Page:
JPMorgan Chase kicked off the second quarter earnings season with bad news: The bank temporarily suspended share buybacks and fell short of analysts’ expectations for earnings and revenue growth.
Profit declined 28% from a year earlier to $8.65 billion and the bank reported earnings of $2.76 per share versus the $2.88 expected by analysts. Managed revenue clocked in at $31.6 billion, missing the $31.95 billion expected, according to Refinitiv data.
Large market swings hurt dealmaking this quarter, the bank reported. Investment-banking fees fell by 54%, more than the 47% predicted by analysts.
Shares of JPMorgan’s stock fell by about 3% in premarket trading on Thursday and are down 29% this year.
JPMorgan (JPM) is the largest US bank by assets and its earning reports are used by investors and analysts as a bellwether for how Wall Street fared over the past three turbulent months for markets and the economy.
CEO Jamie Dimon warned last month of an economic “hurricane” brewing and said that he was bracing himself for the impact of the Federal Reserve’s tighter monetary policy and rising costs of food and fuel due to Russia’s invasion of Ukraine.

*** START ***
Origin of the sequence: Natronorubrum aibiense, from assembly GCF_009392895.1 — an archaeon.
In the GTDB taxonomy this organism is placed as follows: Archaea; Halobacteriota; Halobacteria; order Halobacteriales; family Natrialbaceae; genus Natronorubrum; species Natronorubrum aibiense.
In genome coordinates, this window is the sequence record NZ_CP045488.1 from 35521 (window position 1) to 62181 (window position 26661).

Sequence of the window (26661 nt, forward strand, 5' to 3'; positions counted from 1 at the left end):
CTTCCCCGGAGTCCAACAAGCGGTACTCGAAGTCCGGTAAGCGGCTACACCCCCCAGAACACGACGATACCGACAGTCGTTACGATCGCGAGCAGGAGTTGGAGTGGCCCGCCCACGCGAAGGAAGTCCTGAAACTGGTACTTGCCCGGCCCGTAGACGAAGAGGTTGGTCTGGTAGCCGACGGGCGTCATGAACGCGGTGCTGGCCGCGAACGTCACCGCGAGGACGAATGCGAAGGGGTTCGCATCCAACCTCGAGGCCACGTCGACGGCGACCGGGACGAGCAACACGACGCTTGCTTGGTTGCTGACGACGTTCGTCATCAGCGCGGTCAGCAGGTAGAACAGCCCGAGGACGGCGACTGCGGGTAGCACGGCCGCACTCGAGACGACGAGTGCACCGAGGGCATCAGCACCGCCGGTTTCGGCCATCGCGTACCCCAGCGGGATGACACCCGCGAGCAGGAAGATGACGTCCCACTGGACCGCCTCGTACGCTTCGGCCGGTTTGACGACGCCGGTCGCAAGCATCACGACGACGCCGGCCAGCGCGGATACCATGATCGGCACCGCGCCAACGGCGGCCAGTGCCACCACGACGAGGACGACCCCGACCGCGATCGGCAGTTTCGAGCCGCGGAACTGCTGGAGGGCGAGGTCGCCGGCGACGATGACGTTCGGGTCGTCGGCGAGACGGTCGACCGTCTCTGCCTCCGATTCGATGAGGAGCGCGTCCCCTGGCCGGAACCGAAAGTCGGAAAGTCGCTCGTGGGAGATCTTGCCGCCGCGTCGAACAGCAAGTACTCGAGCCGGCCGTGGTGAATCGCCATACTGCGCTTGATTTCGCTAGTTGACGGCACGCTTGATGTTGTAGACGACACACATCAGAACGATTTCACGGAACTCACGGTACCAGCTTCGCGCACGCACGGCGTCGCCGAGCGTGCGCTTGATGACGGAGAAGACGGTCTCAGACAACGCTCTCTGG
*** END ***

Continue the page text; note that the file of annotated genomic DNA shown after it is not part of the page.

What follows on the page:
In a call with reporters on Thursday morning, Dimon said he hadn’t changed his view on an upcoming recession. The Fed’s efforts could lead to a soft landing or a hard landing, he said, but there’s still a serious set of issues to contend with.
“Rates are rising because of inflation, and in my view they’ll go up more than people think,” he said. “Quantitative tightening will reduce liquidity in global markets and stock prices are down a lot.”
Markets will remain volatile for the foreseeable future, Dimon said. Still, he appeared to soften some of his earlier predictions of foul weather. Consumers are still spending money, jobs are plentiful and wages are going up, Dimon said.
“If we go into any recession, consumers are in good shape. If you spoke to businesses you’d hear CEOs say things are looking good, and I agree,” he said.
The sudden change in buyback status also worried investors. Dimon said that it was implemented to meet capital requirements and “allow us maximum flexibility to best serve our customers, clients and community through a broad range of economic environments,” CEO Jamie Dimon said in a statement Thursday. Last month the bank had to keep its dividend unchanged because of Federal Reserve regulations while other banks increased their payouts.
Morgan Stanley (MS) also reported earnings Thursday. Like JPMorgan, it missed expectations. The bank also cited a drop in investment banking revenue as the reason for its losses.